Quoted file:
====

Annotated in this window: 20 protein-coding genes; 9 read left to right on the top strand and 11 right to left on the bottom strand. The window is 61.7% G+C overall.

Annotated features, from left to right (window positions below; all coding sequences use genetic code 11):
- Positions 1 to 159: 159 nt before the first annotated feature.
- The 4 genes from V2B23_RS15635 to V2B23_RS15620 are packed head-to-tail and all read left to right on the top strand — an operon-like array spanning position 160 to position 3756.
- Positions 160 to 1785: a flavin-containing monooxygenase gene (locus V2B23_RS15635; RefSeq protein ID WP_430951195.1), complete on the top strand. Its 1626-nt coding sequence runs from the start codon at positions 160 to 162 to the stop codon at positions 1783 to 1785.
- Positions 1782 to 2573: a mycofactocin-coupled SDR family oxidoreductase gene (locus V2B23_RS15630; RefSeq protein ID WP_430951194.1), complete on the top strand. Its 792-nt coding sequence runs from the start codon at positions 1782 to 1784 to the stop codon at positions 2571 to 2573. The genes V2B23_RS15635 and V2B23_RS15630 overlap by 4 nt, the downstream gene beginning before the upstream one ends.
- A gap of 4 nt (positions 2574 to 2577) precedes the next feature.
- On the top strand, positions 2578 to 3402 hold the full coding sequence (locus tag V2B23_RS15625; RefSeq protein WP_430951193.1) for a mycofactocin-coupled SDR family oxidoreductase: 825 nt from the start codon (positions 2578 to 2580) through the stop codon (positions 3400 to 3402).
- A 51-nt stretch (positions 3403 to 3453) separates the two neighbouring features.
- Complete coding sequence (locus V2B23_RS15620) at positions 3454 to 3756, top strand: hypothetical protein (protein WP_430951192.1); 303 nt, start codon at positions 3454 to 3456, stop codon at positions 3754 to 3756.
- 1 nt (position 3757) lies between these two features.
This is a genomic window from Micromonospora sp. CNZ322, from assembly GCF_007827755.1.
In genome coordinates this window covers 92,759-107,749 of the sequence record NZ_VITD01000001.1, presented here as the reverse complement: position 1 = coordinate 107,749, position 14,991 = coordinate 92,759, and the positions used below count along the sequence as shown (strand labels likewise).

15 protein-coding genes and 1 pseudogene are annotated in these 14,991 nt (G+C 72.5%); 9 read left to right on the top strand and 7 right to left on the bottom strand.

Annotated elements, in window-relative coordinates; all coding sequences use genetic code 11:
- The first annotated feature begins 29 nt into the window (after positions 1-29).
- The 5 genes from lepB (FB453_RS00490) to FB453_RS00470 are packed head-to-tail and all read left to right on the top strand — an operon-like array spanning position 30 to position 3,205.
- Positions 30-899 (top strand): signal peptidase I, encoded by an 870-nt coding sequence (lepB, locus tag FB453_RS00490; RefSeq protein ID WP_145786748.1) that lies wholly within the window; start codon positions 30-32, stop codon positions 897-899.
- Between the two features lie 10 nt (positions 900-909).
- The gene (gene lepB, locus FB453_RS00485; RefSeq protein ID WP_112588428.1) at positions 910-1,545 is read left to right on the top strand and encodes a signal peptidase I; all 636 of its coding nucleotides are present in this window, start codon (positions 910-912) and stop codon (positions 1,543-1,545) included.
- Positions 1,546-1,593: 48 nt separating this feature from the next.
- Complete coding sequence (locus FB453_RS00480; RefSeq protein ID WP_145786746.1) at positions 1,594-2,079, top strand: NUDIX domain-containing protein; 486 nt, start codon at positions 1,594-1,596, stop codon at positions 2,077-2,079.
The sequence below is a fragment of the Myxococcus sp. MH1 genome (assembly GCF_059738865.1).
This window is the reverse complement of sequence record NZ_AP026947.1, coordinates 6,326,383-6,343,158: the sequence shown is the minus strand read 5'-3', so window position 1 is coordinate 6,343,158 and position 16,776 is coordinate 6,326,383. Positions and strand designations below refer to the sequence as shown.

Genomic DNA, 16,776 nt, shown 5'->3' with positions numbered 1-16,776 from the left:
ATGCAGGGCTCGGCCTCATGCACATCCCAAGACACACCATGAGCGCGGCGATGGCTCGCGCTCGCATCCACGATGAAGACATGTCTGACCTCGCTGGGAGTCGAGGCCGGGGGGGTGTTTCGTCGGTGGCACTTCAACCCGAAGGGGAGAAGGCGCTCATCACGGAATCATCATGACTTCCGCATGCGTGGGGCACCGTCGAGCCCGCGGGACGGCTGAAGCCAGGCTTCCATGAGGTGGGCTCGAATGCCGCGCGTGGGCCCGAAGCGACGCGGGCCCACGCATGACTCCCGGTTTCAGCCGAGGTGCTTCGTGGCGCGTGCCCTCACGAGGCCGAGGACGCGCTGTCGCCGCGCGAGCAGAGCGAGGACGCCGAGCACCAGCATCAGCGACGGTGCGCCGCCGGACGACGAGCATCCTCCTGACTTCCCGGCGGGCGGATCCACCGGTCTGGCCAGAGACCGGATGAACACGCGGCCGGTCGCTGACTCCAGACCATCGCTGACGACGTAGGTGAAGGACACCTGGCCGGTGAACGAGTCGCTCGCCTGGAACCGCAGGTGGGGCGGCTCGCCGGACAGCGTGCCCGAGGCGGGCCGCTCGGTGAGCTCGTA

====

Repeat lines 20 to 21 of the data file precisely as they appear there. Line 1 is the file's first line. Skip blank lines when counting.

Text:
- The gene (gene lepB, locus FB453_RS00485; RefSeq protein ID WP_112588428.1) at positions 910-1,545 is read left to right on the top strand and encodes a signal peptidase I; all 636 of its coding nucleotides are present in this window, start codon (positions 910-912) and stop codon (positions 1,543-1,545) included.
- Positions 1,546-1,593: 48 nt separating this feature from the next.